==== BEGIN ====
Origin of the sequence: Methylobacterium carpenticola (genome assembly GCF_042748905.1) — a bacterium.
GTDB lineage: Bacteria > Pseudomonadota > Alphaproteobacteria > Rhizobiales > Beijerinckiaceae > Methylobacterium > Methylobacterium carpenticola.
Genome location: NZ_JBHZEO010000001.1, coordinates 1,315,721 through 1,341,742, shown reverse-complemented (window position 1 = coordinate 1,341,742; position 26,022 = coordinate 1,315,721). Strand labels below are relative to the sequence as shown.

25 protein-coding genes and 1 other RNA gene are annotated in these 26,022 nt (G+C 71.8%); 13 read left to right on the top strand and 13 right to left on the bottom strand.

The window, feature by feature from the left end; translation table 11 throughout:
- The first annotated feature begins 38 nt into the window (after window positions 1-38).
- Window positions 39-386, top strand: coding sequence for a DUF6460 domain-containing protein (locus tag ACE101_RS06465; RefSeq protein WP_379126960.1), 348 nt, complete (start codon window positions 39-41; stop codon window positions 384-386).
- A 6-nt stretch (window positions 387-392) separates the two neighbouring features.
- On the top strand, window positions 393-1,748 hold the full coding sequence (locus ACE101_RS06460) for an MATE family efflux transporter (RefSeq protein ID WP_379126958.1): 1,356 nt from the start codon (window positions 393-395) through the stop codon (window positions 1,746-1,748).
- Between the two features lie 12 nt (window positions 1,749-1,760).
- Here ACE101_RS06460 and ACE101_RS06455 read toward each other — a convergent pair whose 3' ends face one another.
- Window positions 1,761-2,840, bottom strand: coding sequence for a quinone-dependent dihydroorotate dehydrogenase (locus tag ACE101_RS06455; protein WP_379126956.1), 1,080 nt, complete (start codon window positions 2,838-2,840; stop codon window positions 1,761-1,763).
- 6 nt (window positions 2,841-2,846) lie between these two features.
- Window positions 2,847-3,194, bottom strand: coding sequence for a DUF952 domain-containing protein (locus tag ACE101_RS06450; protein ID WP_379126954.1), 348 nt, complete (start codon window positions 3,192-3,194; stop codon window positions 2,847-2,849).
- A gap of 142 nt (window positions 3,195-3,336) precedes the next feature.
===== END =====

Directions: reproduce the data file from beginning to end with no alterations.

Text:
Origin of the sequence: Methylobacterium carpenticola (genome assembly GCF_042748905.1) — a bacterium.
GTDB lineage: Bacteria > Pseudomonadota > Alphaproteobacteria > Rhizobiales > Beijerinckiaceae > Methylobacterium > Methylobacterium carpenticola.
Genome location: NZ_JBHZEO010000001.1, coordinates 1,315,721 through 1,341,742, shown reverse-complemented (window position 1 = coordinate 1,341,742; position 26,022 = coordinate 1,315,721). Strand labels below are relative to the sequence as shown.

25 protein-coding genes and 1 other RNA gene are annotated in these 26,022 nt (G+C 71.8%); 13 read left to right on the top strand and 13 right to left on the bottom strand.

The window, feature by feature from the left end; translation table 11 throughout:
- The first annotated feature begins 38 nt into the window (after window positions 1-38).
- Window positions 39-386, top strand: coding sequence for a DUF6460 domain-containing protein (locus tag ACE101_RS06465; RefSeq protein WP_379126960.1), 348 nt, complete (start codon window positions 39-41; stop codon window positions 384-386).
- A 6-nt stretch (window positions 387-392) separates the two neighbouring features.
- On the top strand, window positions 393-1,748 hold the full coding sequence (locus ACE101_RS06460) for an MATE family efflux transporter (RefSeq protein ID WP_379126958.1): 1,356 nt from the start codon (window positions 393-395) through the stop codon (window positions 1,746-1,748).
- Between the two features lie 12 nt (window positions 1,749-1,760).
- Here ACE101_RS06460 and ACE101_RS06455 read toward each other — a convergent pair whose 3' ends face one another.
- Window positions 1,761-2,840, bottom strand: coding sequence for a quinone-dependent dihydroorotate dehydrogenase (locus tag ACE101_RS06455; protein WP_379126956.1), 1,080 nt, complete (start codon window positions 2,838-2,840; stop codon window positions 1,761-1,763).
- 6 nt (window positions 2,841-2,846) lie between these two features.
- Window positions 2,847-3,194, bottom strand: coding sequence for a DUF952 domain-containing protein (locus tag ACE101_RS06450; protein ID WP_379126954.1), 348 nt, complete (start codon window positions 3,192-3,194; stop codon window positions 2,847-2,849).
- A gap of 142 nt (window positions 3,195-3,336) precedes the next feature.